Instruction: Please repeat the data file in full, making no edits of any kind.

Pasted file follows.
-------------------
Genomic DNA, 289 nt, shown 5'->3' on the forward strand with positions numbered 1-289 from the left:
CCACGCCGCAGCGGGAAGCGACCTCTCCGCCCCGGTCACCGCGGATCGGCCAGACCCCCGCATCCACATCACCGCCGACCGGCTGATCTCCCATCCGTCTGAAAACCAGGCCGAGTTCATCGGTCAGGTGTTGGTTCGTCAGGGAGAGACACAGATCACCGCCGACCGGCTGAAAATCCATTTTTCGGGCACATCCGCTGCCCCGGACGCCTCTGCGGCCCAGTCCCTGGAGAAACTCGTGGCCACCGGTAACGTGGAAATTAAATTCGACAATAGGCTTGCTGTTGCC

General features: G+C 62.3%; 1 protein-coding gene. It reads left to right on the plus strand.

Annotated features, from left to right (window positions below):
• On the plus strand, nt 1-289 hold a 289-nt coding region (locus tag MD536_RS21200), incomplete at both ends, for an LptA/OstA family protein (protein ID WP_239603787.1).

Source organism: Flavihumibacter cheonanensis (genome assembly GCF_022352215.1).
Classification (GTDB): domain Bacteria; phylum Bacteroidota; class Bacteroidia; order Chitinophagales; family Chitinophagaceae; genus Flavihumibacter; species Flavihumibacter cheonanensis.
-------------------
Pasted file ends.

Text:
Genomic DNA, 289 nt, shown 5'->3' on the forward strand with positions numbered 1-289 from the left:
CCACGCCGCAGCGGGAAGCGACCTCTCCGCCCCGGTCACCGCGGATCGGCCAGACCCCCGCATCCACATCACCGCCGACCGGCTGATCTCCCATCCGTCTGAAAACCAGGCCGAGTTCATCGGTCAGGTGTTGGTTCGTCAGGGAGAGACACAGATCACCGCCGACCGGCTGAAAATCCATTTTTCGGGCACATCCGCTGCCCCGGACGCCTCTGCGGCCCAGTCCCTGGAGAAACTCGTGGCCACCGGTAACGTGGAAATTAAATTCGACAATAGGCTTGCTGTTGCC

General features: G+C 62.3%; 1 protein-coding gene. It reads left to right on the plus strand.

Annotated features, from left to right (window positions below):
• On the plus strand, nt 1-289 hold a 289-nt coding region (locus tag MD536_RS21200), incomplete at both ends, for an LptA/OstA family protein (protein ID WP_239603787.1).

Source organism: Flavihumibacter cheonanensis (genome assembly GCF_022352215.1).
Classification (GTDB): domain Bacteria; phylum Bacteroidota; class Bacteroidia; order Chitinophagales; family Chitinophagaceae; genus Flavihumibacter; species Flavihumibacter cheonanensis.